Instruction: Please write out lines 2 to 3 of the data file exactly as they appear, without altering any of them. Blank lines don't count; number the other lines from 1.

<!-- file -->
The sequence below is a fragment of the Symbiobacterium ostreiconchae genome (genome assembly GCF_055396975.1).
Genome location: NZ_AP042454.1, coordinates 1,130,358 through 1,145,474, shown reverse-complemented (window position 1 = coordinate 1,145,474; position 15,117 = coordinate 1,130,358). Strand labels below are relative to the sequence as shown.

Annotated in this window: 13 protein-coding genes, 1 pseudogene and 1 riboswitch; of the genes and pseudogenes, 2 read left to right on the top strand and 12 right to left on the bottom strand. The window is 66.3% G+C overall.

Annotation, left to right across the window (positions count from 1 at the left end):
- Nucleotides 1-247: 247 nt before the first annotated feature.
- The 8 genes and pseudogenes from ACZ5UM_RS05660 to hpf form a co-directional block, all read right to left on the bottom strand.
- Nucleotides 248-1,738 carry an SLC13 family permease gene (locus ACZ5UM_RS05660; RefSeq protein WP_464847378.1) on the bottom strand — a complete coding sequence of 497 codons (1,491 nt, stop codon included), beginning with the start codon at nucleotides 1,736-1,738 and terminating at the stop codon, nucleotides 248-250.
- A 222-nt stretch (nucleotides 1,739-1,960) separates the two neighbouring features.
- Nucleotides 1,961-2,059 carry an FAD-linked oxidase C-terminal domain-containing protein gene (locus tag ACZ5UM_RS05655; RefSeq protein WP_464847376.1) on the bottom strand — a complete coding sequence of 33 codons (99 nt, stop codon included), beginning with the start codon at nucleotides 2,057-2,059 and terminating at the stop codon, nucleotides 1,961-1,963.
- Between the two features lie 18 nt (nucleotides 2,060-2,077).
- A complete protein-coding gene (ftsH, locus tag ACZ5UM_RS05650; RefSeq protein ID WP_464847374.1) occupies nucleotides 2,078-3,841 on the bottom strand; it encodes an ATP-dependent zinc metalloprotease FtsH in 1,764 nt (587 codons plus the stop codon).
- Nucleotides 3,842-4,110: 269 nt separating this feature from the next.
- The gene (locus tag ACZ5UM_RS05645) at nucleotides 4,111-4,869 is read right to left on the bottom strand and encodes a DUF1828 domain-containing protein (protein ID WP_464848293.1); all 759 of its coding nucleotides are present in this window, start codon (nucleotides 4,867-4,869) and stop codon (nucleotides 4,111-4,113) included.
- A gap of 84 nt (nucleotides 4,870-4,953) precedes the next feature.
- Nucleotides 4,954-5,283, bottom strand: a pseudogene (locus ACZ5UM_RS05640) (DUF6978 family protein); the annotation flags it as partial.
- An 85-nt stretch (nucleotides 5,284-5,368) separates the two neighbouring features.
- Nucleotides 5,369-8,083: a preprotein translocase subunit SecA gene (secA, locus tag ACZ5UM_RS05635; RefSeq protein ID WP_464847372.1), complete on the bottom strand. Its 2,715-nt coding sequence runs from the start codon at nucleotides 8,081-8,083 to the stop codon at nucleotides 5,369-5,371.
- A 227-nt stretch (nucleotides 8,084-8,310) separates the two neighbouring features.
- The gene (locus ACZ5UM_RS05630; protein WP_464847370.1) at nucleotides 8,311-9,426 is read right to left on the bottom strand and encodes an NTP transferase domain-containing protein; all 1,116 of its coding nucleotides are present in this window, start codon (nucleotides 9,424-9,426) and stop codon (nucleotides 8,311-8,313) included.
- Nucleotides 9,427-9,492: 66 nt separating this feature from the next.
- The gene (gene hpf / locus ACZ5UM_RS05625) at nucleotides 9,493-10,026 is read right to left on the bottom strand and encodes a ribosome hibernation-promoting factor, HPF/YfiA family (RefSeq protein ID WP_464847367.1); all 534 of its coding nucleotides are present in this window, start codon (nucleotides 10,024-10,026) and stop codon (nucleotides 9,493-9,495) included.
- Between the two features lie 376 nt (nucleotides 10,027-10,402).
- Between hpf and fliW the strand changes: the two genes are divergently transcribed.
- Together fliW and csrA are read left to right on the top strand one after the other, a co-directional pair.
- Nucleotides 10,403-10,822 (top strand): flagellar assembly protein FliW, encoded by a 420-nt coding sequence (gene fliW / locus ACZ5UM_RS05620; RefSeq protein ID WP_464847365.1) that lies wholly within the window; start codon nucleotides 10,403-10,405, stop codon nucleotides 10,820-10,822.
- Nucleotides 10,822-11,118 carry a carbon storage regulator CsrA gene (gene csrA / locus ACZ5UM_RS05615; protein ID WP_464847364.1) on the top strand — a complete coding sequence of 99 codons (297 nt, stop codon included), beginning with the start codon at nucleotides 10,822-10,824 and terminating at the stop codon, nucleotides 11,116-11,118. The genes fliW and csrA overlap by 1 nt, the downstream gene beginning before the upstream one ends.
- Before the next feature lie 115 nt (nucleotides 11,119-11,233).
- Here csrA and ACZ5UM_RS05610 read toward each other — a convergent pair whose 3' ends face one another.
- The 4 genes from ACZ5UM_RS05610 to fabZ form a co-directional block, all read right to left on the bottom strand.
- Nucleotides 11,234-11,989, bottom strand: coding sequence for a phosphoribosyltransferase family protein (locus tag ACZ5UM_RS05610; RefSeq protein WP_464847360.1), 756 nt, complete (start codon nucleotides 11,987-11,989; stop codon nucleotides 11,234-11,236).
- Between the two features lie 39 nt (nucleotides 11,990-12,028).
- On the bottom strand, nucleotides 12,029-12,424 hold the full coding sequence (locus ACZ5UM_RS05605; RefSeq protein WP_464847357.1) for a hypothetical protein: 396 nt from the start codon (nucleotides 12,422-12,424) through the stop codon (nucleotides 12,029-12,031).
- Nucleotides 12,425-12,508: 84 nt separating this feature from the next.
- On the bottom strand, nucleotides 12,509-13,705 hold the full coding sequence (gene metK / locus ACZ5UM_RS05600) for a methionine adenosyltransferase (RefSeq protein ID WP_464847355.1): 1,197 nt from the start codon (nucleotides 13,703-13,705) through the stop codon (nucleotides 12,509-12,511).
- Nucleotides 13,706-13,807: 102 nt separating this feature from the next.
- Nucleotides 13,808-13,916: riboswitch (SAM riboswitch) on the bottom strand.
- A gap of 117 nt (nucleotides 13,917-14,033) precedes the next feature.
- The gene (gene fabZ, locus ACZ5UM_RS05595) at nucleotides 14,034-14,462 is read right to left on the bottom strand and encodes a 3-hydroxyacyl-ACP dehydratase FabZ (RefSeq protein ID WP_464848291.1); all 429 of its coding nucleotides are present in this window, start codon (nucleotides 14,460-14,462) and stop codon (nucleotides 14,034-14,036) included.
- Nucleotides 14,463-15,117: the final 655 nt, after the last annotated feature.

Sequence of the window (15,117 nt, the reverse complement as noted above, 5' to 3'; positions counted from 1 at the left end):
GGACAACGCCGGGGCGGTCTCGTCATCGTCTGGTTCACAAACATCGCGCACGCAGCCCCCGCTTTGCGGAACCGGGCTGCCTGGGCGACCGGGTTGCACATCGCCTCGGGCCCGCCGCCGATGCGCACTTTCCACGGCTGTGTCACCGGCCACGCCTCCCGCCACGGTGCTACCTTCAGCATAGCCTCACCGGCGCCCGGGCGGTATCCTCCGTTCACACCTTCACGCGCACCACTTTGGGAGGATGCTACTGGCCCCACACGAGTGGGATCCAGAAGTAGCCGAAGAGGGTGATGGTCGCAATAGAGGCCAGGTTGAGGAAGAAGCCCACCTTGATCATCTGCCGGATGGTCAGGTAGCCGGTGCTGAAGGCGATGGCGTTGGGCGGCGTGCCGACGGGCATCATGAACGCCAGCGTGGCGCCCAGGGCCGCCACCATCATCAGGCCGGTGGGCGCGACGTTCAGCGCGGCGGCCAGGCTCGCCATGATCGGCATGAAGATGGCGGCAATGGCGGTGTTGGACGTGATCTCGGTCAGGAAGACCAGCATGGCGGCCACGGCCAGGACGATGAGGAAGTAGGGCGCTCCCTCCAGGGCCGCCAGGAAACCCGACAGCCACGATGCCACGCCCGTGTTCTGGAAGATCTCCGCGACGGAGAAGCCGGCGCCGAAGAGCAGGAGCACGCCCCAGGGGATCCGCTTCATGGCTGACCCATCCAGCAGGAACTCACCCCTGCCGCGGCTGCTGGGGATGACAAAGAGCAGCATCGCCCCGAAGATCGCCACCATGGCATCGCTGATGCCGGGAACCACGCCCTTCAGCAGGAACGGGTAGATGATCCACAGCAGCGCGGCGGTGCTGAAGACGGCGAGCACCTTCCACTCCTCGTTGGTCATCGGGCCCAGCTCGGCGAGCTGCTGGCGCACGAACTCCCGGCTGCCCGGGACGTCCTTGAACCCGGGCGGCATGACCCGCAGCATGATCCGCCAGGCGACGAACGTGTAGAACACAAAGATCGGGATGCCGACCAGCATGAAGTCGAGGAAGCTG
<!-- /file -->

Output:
Genome location: NZ_AP042454.1, coordinates 1,130,358 through 1,145,474, shown reverse-complemented (window position 1 = coordinate 1,145,474; position 15,117 = coordinate 1,130,358). Strand labels below are relative to the sequence as shown.

Annotated in this window: 13 protein-coding genes, 1 pseudogene and 1 riboswitch; of the genes and pseudogenes, 2 read left to right on the top strand and 12 right to left on the bottom strand. The window is 66.3% G+C overall.